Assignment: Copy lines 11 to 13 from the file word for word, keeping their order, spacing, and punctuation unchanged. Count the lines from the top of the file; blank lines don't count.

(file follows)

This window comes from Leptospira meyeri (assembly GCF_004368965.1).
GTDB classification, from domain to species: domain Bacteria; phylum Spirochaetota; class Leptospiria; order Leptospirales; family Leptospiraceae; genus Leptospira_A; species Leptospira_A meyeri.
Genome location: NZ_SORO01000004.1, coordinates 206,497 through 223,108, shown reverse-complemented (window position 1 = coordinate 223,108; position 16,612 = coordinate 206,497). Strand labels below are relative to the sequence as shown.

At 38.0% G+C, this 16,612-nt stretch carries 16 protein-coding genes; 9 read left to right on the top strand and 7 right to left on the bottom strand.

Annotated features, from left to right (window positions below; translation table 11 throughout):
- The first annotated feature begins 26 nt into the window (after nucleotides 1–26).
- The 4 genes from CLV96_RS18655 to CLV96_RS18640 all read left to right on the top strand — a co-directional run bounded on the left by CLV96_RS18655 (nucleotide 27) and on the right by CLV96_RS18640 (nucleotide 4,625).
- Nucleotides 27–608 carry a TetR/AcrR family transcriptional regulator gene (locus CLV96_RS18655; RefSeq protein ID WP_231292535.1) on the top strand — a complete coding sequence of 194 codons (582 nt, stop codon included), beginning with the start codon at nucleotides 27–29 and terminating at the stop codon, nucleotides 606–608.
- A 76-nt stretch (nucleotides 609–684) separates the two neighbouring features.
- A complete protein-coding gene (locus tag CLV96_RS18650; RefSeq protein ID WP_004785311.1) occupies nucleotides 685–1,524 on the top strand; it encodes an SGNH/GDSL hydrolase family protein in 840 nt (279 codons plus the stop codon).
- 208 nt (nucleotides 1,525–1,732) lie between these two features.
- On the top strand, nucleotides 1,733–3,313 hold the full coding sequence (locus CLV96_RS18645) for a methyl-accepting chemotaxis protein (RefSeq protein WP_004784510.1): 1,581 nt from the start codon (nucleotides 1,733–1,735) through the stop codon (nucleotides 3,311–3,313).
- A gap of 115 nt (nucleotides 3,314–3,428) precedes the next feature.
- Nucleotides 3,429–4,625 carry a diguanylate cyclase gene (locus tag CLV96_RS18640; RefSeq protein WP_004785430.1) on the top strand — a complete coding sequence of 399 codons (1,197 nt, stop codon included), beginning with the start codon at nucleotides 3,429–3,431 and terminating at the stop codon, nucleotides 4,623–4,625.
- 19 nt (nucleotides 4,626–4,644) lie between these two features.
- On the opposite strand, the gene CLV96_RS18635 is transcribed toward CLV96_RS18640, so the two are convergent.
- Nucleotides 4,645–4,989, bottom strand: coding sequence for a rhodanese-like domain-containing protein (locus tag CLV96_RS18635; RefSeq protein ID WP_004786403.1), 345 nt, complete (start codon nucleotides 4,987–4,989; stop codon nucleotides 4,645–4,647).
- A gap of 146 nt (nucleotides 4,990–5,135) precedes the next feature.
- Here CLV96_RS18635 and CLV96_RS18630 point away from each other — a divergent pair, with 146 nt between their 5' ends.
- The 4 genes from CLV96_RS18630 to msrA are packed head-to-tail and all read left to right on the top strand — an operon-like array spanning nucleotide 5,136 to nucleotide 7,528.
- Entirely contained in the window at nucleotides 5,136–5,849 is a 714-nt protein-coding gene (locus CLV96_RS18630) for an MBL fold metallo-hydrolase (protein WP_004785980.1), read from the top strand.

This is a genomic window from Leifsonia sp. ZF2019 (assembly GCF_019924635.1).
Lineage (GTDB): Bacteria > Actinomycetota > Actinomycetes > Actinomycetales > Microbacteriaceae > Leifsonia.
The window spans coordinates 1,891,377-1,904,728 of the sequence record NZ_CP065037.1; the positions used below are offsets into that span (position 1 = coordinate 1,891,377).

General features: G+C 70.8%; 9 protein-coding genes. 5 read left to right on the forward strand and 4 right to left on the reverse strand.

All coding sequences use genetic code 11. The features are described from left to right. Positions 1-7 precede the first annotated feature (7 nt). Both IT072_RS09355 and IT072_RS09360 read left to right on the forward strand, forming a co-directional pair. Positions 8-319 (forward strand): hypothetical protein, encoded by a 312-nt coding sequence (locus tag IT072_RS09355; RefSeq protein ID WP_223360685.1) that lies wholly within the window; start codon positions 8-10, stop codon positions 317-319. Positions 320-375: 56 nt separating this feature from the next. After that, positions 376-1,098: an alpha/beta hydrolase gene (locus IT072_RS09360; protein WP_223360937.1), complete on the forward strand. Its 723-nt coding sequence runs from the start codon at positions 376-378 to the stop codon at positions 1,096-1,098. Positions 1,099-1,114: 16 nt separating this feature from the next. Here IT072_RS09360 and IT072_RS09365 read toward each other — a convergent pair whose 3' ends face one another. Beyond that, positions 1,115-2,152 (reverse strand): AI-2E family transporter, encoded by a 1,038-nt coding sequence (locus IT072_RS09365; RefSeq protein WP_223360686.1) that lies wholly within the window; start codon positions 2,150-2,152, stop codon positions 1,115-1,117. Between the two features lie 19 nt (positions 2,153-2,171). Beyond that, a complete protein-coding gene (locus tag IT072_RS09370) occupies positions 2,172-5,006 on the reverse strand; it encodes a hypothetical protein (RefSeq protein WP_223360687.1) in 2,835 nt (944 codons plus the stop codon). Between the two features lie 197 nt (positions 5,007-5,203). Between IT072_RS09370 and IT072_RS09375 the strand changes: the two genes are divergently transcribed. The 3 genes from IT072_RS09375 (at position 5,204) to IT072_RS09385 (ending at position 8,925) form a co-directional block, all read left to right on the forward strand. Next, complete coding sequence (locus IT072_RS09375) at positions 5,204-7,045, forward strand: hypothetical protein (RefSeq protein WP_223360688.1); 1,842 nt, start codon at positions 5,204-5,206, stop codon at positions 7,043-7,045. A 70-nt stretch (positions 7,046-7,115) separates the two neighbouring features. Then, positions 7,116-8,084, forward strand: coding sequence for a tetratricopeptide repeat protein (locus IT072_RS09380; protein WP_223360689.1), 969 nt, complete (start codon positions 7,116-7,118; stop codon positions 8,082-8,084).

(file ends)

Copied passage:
- 208 nt (nucleotides 1,525–1,732) lie between these two features.
- On the top strand, nucleotides 1,733–3,313 hold the full coding sequence (locus CLV96_RS18645) for a methyl-accepting chemotaxis protein (RefSeq protein WP_004784510.1): 1,581 nt from the start codon (nucleotides 1,733–1,735) through the stop codon (nucleotides 3,311–3,313).
- A gap of 115 nt (nucleotides 3,314–3,428) precedes the next feature.